People often lie for a variety of reason essentially to gain some kind of advantage, to cover up a mistake or wrong doing or just to look good or to impress others. Kids often lie to their parents, teachers and friends for similar reasons. Most lies of this nature are not crimes punishable by law.
(Editor’s Note: Former Monterey Park mayor Manibog is a contributing columnist offering legal tips and perspectives on high profile legal cases and events.)
However, when you l ie in a court of law or under oath, lie to investigating police officers or knowingly file a false police or official report, you could be charged, convicted and dealt a prison sentence.
Even lying on a bank loan documents or accepting money from others on the pretext of investment or other profitable venture could amount to “obtaining under false pretense” (Bernard Madoff case), which is deemed a theft under California law, and lying on your tax return may result in tax fraud or evasion charges with severe penalties.
Some high profile lies that have led to prosecutions and jail sentences are as follows:
“Queen of Mean,” Leona Helmsley, owner of the Empire State Building and the chain of Rita Helmsley Hotels, lied on her tax returns by declaring expensive home furnishings as business expenses for her hotels and ended up in less luxurious accommodations following her conviction on tax fraud/evasion charges.
“Diva of gracious living, Martha Stewart, was originally questions in an insider trading investigataion after selling her large bloc of InClone stocks following a tip from the board chairman that the stocks were about to tank.
To cover up, Stewart told investigators that she left long standing institutions with her stock broker to sell the shares when their value reached a certain level. Both Stewart and her stockbroker were subsequently convicted and dealt jai terms for lying in an official investigation.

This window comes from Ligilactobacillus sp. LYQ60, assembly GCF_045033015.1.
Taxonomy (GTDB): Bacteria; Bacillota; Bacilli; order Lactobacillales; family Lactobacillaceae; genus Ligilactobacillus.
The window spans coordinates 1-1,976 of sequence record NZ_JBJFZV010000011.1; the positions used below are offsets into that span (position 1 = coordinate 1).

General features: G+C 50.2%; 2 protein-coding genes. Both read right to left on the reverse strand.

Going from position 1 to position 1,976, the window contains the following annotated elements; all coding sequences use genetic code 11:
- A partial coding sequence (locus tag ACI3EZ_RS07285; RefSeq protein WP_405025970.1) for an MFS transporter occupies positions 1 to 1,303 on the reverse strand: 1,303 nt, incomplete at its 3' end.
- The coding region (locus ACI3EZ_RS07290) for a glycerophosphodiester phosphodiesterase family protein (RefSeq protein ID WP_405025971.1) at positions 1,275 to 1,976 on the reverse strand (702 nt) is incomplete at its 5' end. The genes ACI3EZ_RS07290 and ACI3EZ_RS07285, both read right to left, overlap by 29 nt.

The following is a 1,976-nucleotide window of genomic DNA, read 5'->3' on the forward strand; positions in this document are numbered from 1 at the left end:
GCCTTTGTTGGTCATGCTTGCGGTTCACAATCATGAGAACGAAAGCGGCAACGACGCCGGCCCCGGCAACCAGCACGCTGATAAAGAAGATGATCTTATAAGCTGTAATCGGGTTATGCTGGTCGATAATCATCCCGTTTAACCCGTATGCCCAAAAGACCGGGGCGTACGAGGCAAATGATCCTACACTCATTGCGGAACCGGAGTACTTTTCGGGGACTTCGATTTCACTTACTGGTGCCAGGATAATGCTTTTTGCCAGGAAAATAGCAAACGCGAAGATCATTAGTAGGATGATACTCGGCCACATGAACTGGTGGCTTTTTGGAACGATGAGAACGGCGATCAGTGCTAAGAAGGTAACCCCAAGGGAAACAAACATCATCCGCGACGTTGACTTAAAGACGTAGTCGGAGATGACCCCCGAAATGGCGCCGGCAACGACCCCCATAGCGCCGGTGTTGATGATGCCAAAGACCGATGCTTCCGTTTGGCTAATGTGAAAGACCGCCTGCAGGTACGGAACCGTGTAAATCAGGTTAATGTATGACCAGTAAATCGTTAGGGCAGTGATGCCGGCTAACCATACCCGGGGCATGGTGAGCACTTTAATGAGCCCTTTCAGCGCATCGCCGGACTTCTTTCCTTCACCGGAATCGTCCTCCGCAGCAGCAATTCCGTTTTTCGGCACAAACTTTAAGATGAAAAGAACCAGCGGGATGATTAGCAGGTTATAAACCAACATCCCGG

The irony of it all is that if she had been truthful about receiving the inside information, she would have been guilty of nothing because she was not and insider, merely a stockholder who sold on information of the stocks’ imminent collapse from and insider. It was the lying under oath in and official government investigation that snared Stewart.
Perhaps the most prominent and far reaching lies were those that were told to cover up the Nixon administration’s Watergate scandal when some of President Nixon’s top aids burglarized the Democratic campaign headquarters during the 1972 campaign.
The burglary itself, which caused no real harm or injury go anyone and nothing of substantial value taken, might have been treated more lightly by the court but it was the lies to cover up the crime that caused federal judge Sirica to met out longer, more severe prison terms to Nixon’s top aides.
Fortunately for President Nixon, his hand picked vice president, Gerald Ford, who had assumed the presidency. Upon Nixon’ resignation, exercised his constitutional, unfettered presidential power to pardon and proceeded to pardon Nixon of all crimes related the Watergate scandal, avoiding an unprecedented jailing of a president or former president.
An, of course, recently convicted Bernard Madoff cheated investors of billions of dollars by lying about he took in “under false pretenses” and is now serving what amounts to a life term in prison.
These are but a few of the many high pdrofile cases of perjured testimony or lies that have resulted in criminal sanctions. So, before you decide to tell a lie, be sure it’s not under oath, in the course of an official investigation or not geared toward defrauding anyone.
Jail is not a pleasant habitat.